This film went left. Not easy to swallow but eventually digestible. That is how films with this content are supposed to be. Cassius (Lakeith Stanfield) gets a job as a telemarketer. To excel in the role, Langston (Danny Glover) tells Cassius to use a "white man's voice". As Cassius becomes a power caller amidst protests and revelations, he feels the weight of where his loyalty lies.
Can you really have an arthouse black resistance film without Tessa Thompson? She delivers Detroit, her character, with brass beauty, thought and ambition. Lakeith Stanfield balances being observant and aware as the story flows. Terry Crews plays Cassius' uncle in a performance that adds well to the story. Steven Yeun is passionate. Jeremiah Fowler is stunning. Omari Hardwick and his shapely beard were strong. Armie Hammer brings authority along with charm. Danny Glover is suave and fun. Kate Berlant is wonderful in a unique performance.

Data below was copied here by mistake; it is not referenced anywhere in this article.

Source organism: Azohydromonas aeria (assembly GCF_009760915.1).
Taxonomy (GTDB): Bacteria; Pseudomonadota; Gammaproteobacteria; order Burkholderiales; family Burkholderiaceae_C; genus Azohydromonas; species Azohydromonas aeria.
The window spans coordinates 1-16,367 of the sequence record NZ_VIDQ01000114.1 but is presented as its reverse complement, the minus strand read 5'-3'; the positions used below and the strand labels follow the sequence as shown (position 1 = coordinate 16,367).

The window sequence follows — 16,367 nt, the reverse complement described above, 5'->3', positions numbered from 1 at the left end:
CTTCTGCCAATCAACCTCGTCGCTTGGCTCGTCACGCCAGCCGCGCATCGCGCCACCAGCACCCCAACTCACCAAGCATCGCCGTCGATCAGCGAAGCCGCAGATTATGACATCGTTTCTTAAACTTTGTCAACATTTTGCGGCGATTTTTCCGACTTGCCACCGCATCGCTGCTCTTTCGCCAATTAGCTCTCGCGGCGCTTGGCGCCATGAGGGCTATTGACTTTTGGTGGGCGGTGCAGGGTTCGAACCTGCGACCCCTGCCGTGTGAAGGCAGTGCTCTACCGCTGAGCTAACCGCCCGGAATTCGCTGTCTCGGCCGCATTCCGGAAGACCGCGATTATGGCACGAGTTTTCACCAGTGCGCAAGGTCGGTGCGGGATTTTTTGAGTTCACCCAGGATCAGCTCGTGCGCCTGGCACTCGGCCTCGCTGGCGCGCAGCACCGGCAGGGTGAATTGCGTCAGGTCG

Writer & director Boots Riley was active on Twitter during the opening weekend, even with people who did not have interest in seeing the film. Boots made sure this film, which is revolutionary, was accessible to experience his vision. The direction embodies the beauty of Oakland as an integral part of the story. The writing is hilarious, sharp, layered and reflective. It pieces together to weave how art is used to drive conversations. A black man's features such as wide nostrils are brought into fearful depictions. Cassius' continual reminder of who he was in high school impedes his growth as a man. Employing The Coup, a rap group Boots has been in for decades, for the music keeps the work in the family.